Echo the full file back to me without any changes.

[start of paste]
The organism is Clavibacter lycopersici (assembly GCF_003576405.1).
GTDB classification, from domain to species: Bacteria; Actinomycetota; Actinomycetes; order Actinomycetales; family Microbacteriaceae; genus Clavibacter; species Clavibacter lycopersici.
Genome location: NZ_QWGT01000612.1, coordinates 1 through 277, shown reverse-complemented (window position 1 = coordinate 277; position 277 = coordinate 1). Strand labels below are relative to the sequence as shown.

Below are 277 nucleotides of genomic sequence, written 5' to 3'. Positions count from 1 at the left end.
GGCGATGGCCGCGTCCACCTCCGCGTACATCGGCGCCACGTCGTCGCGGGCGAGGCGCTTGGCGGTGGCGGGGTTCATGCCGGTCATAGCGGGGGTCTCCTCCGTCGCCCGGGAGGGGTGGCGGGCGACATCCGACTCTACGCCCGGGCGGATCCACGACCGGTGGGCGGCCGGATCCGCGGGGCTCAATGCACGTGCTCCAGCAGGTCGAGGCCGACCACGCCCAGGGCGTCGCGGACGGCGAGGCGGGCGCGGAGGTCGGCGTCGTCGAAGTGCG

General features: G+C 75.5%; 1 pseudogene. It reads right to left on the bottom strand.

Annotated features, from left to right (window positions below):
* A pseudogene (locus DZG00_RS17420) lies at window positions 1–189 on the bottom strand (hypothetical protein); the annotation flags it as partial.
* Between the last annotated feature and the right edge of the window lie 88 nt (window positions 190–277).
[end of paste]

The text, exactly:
The organism is Clavibacter lycopersici (assembly GCF_003576405.1).
GTDB classification, from domain to species: Bacteria; Actinomycetota; Actinomycetes; order Actinomycetales; family Microbacteriaceae; genus Clavibacter; species Clavibacter lycopersici.
Genome location: NZ_QWGT01000612.1, coordinates 1 through 277, shown reverse-complemented (window position 1 = coordinate 277; position 277 = coordinate 1). Strand labels below are relative to the sequence as shown.

Below are 277 nucleotides of genomic sequence, written 5' to 3'. Positions count from 1 at the left end.
GGCGATGGCCGCGTCCACCTCCGCGTACATCGGCGCCACGTCGTCGCGGGCGAGGCGCTTGGCGGTGGCGGGGTTCATGCCGGTCATAGCGGGGGTCTCCTCCGTCGCCCGGGAGGGGTGGCGGGCGACATCCGACTCTACGCCCGGGCGGATCCACGACCGGTGGGCGGCCGGATCCGCGGGGCTCAATGCACGTGCTCCAGCAGGTCGAGGCCGACCACGCCCAGGGCGTCGCGGACGGCGAGGCGGGCGCGGAGGTCGGCGTCGTCGAAGTGCG

General features: G+C 75.5%; 1 pseudogene. It reads right to left on the bottom strand.

Annotated features, from left to right (window positions below):
* A pseudogene (locus DZG00_RS17420) lies at window positions 1–189 on the bottom strand (hypothetical protein); the annotation flags it as partial.
* Between the last annotated feature and the right edge of the window lie 88 nt (window positions 190–277).